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The beginning of the 20th century in England was an exciting era full of innovations, inventions and of course colonization. In Australia the spirit of progress and achievement was tarnished by a massive problem, and as ridiculous as it might sound, the problem was rabbits, millions of them. They arrived in Australia with the first fleet in 1788 and became a widespread pest after a few wild rabbits were released for hunting by an English farmer. The rabbits quickly spread through the newly cleared farmland and began to migrate across Australia reproducing at a high rate. Farmers used poison and traps in an effort to exert some control and bounties were offered to professional hunters. But despite all efforts the rabbits continue to spread and were costing the nation millions of dollars in damage to crops and pastures. In 1901 the Royal Commission addressed the rabbit question, they decided that a fence should be constructed right across the country to divide the pastoral land form the dry bushes. The fence traversing the vast dusty plains of Western Australia from the Southern Ocean to 80 mile beach north of Port Hedland, measured more than 1800 kilometers. It was the longest fence in the world and cut Australia into two pieces. At times hundreds of men and horses were engaging at building the fence. The government also employed boundary riders to maintain the fence, they were working in pairs, patrolling up and down a stretch of more than 200km, repairing sections of the fence damaged by fire, flood or animals. The fence workers and the boundary riders formed relationships with Aboriginal women. Children from these relations were called half-castes. The government believing it was acting in the best interests of these children, unwisely decided to remove them, forcibly if necessary, from their Aboriginal families and culture and sent them to state-run institutions to be raised and educated as Europeans and to eradicate their identity and origin. This forced removal caused great trauma and distress to the families. These children became known as the Stolen Generation. By 1927, following wartime shortages in labor supplies the fence was in disrepair. In 1930 there were calls for it to be torn down, it was then, that this broken fence, symbol of a society that felt its scientific and industrial progress can bring order and control to the wilderness of nature, became the scene for an amazing act of defiance and hope and one of the longest walks in the history of the outback.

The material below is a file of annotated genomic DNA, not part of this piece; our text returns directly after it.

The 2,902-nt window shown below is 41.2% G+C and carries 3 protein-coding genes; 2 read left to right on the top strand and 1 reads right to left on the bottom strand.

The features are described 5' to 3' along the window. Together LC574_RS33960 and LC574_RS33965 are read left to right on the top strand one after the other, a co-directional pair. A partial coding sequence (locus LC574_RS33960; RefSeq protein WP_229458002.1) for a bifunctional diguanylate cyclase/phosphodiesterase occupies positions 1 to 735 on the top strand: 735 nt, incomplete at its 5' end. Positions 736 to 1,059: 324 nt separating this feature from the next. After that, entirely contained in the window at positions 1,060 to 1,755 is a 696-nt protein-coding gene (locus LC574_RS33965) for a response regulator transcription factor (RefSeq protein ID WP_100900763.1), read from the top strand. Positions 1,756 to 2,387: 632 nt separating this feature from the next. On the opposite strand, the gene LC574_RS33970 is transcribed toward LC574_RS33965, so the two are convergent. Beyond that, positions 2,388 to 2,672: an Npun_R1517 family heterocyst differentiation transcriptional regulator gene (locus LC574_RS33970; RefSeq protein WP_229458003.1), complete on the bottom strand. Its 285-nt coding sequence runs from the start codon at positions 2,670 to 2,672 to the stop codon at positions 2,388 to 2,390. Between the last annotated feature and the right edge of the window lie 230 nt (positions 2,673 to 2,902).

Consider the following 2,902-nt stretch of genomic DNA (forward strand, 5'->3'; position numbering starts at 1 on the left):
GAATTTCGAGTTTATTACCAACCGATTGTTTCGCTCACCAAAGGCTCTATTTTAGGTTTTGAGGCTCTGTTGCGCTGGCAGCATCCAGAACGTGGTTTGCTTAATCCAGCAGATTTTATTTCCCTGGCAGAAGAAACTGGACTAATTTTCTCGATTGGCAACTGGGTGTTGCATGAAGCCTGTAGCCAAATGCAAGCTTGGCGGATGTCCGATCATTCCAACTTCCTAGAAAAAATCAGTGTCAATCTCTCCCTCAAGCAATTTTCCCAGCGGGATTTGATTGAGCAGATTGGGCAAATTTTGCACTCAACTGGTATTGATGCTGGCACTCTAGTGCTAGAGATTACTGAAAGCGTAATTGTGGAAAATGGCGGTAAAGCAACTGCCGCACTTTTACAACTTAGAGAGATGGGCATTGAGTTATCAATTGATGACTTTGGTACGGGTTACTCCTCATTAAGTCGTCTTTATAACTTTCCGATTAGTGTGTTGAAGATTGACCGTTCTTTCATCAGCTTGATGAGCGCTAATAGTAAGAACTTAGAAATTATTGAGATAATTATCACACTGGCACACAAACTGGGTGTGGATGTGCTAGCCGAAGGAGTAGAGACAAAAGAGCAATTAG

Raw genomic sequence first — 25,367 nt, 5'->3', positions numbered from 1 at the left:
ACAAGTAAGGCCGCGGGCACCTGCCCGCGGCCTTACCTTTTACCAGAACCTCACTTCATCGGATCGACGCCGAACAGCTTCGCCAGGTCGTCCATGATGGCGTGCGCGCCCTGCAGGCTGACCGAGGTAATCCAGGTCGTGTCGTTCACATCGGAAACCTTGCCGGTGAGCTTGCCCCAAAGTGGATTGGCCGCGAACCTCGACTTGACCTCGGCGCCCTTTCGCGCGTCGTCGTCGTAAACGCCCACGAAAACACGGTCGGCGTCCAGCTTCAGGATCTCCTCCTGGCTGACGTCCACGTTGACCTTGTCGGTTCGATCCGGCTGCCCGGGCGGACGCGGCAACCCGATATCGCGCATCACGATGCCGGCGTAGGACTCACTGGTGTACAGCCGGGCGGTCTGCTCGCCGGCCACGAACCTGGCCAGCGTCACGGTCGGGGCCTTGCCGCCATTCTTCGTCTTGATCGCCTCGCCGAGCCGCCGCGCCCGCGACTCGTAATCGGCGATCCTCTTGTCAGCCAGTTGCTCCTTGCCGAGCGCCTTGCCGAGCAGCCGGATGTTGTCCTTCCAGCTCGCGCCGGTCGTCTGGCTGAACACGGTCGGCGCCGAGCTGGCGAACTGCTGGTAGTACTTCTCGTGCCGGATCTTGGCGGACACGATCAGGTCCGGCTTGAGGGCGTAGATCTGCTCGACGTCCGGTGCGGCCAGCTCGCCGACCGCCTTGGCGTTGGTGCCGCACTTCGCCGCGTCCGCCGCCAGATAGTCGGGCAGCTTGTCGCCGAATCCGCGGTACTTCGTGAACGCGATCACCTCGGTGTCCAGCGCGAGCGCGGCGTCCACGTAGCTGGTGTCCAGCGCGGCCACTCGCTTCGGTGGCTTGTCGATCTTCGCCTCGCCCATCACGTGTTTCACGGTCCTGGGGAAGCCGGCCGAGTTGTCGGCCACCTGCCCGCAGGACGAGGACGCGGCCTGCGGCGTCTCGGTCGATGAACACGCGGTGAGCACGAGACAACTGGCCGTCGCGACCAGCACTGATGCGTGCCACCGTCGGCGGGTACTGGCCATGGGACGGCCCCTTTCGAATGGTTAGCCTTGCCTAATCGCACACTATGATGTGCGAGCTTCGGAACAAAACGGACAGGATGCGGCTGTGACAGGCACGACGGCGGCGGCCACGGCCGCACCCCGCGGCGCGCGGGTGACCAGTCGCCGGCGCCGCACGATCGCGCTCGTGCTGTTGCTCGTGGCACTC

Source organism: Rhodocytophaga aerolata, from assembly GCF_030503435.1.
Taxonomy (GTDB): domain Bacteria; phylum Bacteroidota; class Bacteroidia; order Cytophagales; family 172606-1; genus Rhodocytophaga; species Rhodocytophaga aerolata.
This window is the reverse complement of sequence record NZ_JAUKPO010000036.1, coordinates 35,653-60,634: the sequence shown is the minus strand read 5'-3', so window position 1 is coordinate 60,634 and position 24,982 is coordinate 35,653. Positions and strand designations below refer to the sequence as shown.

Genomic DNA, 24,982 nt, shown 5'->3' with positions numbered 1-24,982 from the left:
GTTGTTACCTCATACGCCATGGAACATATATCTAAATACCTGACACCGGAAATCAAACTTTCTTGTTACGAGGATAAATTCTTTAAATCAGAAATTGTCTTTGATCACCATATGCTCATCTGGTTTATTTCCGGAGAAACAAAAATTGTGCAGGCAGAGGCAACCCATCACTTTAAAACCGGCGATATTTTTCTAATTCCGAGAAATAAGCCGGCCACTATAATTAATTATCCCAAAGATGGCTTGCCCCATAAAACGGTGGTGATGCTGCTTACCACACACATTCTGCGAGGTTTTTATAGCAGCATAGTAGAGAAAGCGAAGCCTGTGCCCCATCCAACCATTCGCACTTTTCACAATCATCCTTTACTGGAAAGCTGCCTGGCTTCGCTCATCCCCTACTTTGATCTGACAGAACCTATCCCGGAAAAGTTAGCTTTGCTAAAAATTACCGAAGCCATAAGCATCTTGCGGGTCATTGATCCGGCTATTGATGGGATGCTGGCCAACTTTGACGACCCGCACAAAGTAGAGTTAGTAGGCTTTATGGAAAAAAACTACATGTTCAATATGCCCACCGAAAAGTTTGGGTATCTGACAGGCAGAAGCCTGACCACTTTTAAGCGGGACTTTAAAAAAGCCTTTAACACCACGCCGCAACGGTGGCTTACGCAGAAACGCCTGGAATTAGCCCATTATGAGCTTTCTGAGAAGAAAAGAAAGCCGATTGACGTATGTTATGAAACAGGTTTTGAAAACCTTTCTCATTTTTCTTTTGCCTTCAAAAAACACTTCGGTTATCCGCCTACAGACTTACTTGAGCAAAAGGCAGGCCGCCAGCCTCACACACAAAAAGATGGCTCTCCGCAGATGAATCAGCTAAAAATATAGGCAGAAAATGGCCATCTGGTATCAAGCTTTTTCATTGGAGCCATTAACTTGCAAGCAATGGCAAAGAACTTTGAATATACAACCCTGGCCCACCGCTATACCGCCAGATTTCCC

The film tells a story of a three young girls of a half-cast origin, Molly, Daisy and Gracie, which were living in Jigalong. Jigalong was established as a maintenance and ration store for workmen working on the rabbit-proof fence. It also distributed food rations, clothing, tobacco and blankets for the indigenous people. In 1917 Molly Crain was born here, her mother of indigenous origin and her father an Englishman. In 1931 the government decided to forcibly remove her, as many others, and take her to one of the camps that were supposed to give her better future- The Moore River settlement. This settlement was under the control of Mr. Neville, the West Australian protector of Aborigines, who had the power to order any child of mixed origin to be taken from their home against their will, from anywhere within the state. Molly however, was one of the kids that planed on escaping and decided that she’s not staying at the settlement and was dead set on going home, and so her and her sister Daisy and cousin Gracie set out on an epic 1600 km long journey back to Jigalong. The rabbit proof fence serving them as navigation. The girls had barely enough to eat and grew very thin and weak, despite the fact that some of the farmers tried to help them, they almost died along the road. Nonetheless the great longing for home and the hope in their hearts drove them on.
Story like this is not uncommon in the history of colonization; I do not mean particularly story of such a journey but story of Europeans trying to persuade their way of life on a completely different set of people from distinct country. It happened all the time, in every colony of an advanced modern society, we somehow feel this urge to improve and mend something that is not broken. We think that our way of living is the only right way, that we are the ones who are obliged to help these people to become like us. And many of us believe that we are indeed helping them, when in the reality we are actually destroying what was left of them, their culture and their heritage. No matter how noble our intentions might be, we have to take into notice all the possible aftermaths and realize that we are actually hurting these people. I think Europeans often viewed themselves as saviors of someone that did not want to be saved. I fully understand the idea of educating these people and giving them chances in their lives they would not have had in the first place. I even view this as the right thing to do somehow. However, the way of applying this idea was completely wrong, and giving the chances to the kids was only a coverage for the fact, that we wanted them to lose their origin, to became “white”. To became like us. That’s what I view as wrong. And it is happening still. One day even the most hidden last native tribe of its kind will disappear in favor of globalization and modernization. It is sad from the point of cultural variety, but it is inevitable.
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